In general MCSAs manage Microsoft networks on a per-department or per-site basis, whereas MCSEs also plan, design, and troubleshoot Microsoft networks (including more complex, multi-site configurations). MCSDs, on the other hand, develop software for the Microsoft environment (and in case you didn't know, there's a credential called the Microsoft Certified Application Developer, or MCAD) that has the same relationship to the MCSD that the MCSA has to the MCSE.
In general there are a lot more MCSEs (around 265,000) and MCSAs (around 135,000) than there are MCSDs (around 46,000 pre-.NET, nearly 9,500 for .NET) and MCADs (over 20,000; all numbers as of 9/9/2004). Jobs are increasingly hard to come by for networking types (MCSA and MCSE), but remain rather more plentiful for developer types (MCAD and MCSD). My advice: pick the general area (networking or software development) that appeals to you most, and don't just get certified -- do your best to learn your subject matter inside out and backwards. That will greatly up your odds of finding (and keeping) a good job, especially if you can communicate your interest and passion to prospective employers.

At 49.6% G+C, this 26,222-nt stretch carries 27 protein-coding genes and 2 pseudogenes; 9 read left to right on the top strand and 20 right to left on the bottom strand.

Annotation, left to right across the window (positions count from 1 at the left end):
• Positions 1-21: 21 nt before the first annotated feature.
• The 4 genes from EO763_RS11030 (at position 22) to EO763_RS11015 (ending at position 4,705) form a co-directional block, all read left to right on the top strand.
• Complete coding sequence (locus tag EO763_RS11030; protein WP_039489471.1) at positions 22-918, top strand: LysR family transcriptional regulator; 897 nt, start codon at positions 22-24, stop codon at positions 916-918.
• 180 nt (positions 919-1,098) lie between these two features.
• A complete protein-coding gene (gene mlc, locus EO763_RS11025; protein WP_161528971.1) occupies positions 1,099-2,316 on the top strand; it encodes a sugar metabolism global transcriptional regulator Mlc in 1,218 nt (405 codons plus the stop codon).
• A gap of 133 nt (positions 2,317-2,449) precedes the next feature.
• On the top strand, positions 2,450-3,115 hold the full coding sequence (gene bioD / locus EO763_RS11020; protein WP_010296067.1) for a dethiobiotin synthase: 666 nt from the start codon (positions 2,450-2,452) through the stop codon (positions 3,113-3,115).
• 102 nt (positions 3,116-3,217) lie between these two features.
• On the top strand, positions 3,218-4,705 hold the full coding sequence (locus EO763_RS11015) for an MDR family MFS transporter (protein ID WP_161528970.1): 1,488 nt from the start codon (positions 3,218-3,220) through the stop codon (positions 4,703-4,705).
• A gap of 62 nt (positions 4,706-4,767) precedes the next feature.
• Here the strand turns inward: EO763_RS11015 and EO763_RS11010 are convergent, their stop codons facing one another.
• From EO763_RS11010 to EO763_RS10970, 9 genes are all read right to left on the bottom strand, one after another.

MCSDs need to understand general Microsoft development tools, environments, APIs and software architecture. They need to master Visual
Basic.NET or Visual C#.NET, understand Web applications, Windows applications, and XML Web services, plus take an elective exam on SQL
Server, BizTalk, or Commerce Server. See the requirements at http://www.microsoft.com/traincert/mcp/mcsd/requirementsdotnet.asp for more information.
This was first published in November 2003